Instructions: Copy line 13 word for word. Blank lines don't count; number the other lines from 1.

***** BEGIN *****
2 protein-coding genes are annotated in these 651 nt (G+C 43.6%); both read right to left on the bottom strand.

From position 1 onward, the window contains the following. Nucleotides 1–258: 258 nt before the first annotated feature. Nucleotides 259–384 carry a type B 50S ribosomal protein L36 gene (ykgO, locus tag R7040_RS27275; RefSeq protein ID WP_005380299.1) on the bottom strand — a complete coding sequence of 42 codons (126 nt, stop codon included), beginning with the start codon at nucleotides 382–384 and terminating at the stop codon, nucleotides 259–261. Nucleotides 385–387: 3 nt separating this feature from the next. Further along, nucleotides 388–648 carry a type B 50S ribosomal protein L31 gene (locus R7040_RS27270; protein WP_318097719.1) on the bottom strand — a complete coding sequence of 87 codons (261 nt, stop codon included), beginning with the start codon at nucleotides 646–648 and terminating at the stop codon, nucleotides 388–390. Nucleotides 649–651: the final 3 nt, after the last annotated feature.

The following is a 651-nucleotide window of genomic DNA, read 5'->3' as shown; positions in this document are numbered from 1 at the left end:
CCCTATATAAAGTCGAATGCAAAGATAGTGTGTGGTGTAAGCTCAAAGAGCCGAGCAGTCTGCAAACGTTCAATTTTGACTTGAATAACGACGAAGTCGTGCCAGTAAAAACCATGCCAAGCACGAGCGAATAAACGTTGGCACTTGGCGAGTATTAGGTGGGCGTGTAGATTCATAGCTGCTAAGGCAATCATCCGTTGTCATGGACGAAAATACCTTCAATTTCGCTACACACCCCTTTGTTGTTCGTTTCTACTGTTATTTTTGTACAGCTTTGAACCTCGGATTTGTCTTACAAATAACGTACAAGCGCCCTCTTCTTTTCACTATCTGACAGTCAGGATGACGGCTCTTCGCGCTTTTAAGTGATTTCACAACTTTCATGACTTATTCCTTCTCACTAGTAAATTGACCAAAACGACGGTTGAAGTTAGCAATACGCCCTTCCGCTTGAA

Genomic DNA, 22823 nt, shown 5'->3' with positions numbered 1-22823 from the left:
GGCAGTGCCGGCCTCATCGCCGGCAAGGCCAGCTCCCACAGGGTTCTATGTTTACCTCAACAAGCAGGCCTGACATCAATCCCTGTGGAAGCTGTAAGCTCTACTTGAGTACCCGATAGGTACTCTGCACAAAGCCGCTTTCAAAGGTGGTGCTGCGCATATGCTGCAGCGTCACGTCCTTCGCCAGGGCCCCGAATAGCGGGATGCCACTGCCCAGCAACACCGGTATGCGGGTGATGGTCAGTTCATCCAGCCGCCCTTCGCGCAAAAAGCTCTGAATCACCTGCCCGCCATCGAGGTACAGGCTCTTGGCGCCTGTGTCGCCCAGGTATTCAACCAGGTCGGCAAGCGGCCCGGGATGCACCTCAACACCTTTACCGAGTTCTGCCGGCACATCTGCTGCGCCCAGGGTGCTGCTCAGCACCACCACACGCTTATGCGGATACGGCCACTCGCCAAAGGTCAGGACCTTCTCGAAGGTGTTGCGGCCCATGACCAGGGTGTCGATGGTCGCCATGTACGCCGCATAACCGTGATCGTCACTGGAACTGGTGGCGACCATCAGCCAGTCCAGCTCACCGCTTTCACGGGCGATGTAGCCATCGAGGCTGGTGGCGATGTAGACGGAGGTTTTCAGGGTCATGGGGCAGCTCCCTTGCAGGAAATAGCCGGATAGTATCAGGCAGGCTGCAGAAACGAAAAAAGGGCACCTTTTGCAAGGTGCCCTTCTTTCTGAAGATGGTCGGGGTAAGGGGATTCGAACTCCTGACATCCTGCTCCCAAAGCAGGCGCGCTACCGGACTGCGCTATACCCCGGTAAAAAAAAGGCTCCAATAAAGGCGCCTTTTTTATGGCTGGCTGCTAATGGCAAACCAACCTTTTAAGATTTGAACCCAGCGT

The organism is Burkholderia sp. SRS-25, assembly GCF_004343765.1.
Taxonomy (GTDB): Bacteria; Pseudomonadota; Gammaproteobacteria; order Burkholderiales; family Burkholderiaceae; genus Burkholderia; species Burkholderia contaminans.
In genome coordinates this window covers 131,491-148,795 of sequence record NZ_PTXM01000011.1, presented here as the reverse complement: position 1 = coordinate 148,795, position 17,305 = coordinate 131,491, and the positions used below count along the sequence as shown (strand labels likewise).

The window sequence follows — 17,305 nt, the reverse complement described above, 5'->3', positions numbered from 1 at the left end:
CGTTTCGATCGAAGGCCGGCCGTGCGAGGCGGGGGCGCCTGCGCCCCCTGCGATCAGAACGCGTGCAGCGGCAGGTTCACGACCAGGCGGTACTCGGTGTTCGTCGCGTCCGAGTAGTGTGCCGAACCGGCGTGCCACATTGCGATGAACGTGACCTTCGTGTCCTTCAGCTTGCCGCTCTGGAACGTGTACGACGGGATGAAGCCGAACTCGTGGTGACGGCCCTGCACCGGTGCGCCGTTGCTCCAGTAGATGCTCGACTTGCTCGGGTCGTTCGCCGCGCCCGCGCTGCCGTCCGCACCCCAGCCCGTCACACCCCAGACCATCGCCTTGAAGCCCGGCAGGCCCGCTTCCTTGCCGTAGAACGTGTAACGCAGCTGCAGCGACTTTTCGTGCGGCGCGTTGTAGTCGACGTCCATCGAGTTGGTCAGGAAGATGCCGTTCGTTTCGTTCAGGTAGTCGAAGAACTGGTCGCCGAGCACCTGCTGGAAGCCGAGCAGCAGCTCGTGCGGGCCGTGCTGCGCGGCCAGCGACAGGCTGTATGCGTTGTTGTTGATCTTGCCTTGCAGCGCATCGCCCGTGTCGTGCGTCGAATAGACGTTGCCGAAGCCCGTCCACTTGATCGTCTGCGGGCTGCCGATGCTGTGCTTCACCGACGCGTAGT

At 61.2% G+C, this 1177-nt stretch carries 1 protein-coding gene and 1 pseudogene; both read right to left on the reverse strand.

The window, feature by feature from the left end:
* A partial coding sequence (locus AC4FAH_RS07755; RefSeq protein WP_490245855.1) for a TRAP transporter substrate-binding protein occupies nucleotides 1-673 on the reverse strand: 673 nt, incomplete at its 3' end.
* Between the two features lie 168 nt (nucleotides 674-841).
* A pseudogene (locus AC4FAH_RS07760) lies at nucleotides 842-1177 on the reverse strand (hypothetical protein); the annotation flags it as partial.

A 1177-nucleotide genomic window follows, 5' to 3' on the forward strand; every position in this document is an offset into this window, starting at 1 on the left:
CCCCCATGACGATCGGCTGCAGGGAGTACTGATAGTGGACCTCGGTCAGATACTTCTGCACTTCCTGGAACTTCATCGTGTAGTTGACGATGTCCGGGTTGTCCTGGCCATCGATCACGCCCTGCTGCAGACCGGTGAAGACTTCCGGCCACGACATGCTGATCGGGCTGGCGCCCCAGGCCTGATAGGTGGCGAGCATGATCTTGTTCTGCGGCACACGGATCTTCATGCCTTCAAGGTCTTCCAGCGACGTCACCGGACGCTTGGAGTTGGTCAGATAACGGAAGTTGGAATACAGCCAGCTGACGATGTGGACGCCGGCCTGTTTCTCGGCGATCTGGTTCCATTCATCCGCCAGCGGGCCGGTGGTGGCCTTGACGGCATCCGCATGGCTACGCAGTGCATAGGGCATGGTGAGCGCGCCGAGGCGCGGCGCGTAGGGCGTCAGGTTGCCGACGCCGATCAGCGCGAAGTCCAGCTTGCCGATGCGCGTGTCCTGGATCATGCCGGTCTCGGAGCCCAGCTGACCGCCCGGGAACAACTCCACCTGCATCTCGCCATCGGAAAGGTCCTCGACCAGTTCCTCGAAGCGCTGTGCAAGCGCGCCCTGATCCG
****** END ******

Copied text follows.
The window, feature by feature from the left end: